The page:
Crossing Law's Border: Behind the ScenesPosted: Wednesday, June 10, 2020
Written by Shauna Labman, University of Winnipeg
June 20th is World Refugee Day. Last year at this time Canada was celebrating that in 2018 Canada took in more refugees for resettlement (28,100) than any other country. On March 17th, 2020 the United Nations High Commissioner for Refugees and the International Organization for Migration paused all resettlement globally due to the COVID-19 virus. Just prior to this “pause” Canada had announced its plans to resettle over 30,000 refugees in 2020 – numbers that are now likely impossible. While we cannot now know what the future of Canada’s resettlement program looks like, Crossing Law’s Border gives an account of Canada’s resettlement program from the Indochinese crisis of the 1970s to Syrian resettlement that surged in 2015. Its insights into the interplay between resettlement and asylum and the entanglement of voluntary humanitarianism, private citizen support and legal obligation will be invaluable as Canada’s resettlement program is revived post pandemic.
My interest in resettlement began when I was working as a consultant for UNHCR in New Delhi, India. As a lawyer I had been hired to conduct Refugee Status Determinations but while I was there Canada somewhat unexpectedly agreed to consider the resettlement of a large number of Afghan refugees. My tasks were switched to conducting resettlement referral interviews and submitting cases for Canada to consider. It felt entirely ad hoc and unlike anything I had learned about refugees in law school which was limited to our domestic immigration legislation and the work of the Immigration and Refugee Board. I returned to Canada intent to write a masters thesis on point and then return to work with the UN. Entitled The Invisibles: An Examination of Refugee Resettlement, that work argues that refugees who fail to make it to the frontiers of safe states are simply not seen, with attention focused on asylum seekers. The masters felt like it was the tip of the iceberg and I decided to pursue doctoral work just as the Conservative government was coming into power and the boatloads of Tamils arriving on the west coast were triggering a tightening of our laws and diminishing access to protection. As I note in the book, it is interesting to reflect back on my early work’s focus on invisibility since the book shows how the intervening years have brought resettlement back to the forefront of visibility with the assertion that they are the only “real” or “genuine” refugees.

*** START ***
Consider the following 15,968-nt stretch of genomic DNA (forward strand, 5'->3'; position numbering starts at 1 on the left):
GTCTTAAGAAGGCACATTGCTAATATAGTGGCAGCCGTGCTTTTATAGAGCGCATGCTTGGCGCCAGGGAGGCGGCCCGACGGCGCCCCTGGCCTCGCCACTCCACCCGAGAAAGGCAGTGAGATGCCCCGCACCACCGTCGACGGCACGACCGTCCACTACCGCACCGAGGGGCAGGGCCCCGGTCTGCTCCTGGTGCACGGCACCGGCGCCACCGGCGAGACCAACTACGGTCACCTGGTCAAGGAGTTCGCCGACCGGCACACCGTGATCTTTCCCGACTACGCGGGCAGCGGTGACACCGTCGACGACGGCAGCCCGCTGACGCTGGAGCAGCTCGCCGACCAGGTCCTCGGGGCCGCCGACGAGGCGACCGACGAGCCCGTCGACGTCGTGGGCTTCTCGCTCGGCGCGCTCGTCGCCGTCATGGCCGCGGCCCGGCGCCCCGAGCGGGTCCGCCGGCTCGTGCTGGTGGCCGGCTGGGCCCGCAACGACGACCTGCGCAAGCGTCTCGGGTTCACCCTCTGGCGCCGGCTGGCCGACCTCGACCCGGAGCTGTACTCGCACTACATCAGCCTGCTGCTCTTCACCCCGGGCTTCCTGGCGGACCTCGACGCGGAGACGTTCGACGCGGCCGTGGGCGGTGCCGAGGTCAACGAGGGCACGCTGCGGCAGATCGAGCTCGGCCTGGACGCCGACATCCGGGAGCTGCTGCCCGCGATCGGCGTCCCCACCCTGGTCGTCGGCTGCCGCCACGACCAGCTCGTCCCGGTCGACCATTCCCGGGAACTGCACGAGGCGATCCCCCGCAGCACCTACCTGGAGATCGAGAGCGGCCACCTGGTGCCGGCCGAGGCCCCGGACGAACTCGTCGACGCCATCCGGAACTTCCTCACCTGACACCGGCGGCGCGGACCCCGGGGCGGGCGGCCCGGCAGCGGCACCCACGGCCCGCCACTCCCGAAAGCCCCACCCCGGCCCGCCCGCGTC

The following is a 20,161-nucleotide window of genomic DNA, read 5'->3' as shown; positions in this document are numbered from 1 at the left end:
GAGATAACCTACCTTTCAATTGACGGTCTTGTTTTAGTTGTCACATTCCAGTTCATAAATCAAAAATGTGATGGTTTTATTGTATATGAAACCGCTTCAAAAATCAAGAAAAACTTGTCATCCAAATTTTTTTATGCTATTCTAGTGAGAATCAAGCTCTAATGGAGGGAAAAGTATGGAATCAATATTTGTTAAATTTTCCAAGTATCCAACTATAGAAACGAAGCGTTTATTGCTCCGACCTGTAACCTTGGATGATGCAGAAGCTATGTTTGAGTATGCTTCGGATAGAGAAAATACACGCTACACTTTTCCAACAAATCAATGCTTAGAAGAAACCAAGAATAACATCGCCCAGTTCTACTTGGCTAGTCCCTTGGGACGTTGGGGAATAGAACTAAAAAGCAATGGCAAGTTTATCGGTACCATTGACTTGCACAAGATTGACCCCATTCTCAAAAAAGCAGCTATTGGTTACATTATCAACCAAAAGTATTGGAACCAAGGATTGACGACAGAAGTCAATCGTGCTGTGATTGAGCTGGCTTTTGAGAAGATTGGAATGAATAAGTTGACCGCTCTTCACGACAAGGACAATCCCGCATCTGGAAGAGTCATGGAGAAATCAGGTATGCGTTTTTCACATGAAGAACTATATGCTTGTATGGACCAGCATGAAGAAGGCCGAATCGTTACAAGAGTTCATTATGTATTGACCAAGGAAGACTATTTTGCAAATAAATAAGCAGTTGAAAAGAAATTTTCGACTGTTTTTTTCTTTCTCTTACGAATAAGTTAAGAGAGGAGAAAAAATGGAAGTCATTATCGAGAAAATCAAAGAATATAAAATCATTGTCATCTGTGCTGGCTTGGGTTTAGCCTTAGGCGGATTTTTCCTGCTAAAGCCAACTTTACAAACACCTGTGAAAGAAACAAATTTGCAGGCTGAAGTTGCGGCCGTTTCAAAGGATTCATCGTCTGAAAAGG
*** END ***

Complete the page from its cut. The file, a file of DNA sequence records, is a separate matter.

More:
As a side note, the Phd was finished in 2013 and the book was essentially complete in 2015 but with the 2015 federal election promise to resettle 25,000 Syrians by the end of the year I elected to pull back and revise the book to accommodate this moment and use both the Indochinese and Syrian resettlements as sort of bookends to my observations.
When I launched the book here in Winnipeg in January 2020 instead of a typical launch I provided copies of the book to 3 women with different refugee backgrounds who I know well and asked them to read the book and choose some passages that they felt were important to speak to – the launch was therefore a panel of the 4 of us speaking. The women were:
- Dorota Blumczynska who is the Executive Director of IRCOM (The Immigrant and Refugee Community Organization of Manitoba) and also president of the Canadian Council for Refugees.
- Kobra Rahimi, a Kurdish-Canadian lawyer who was a law student of mine when I taught at Robson Hall (University of Manitoba) and spent the first 14 years of her life in a refugee camp in Iraq.
- Magi Hadad, who arrived in Canada as refugee from Syria in 2016 and was my student in fall 2019 at the University of Winnipeg in a course called Concepts and Conventions in Human Rights.
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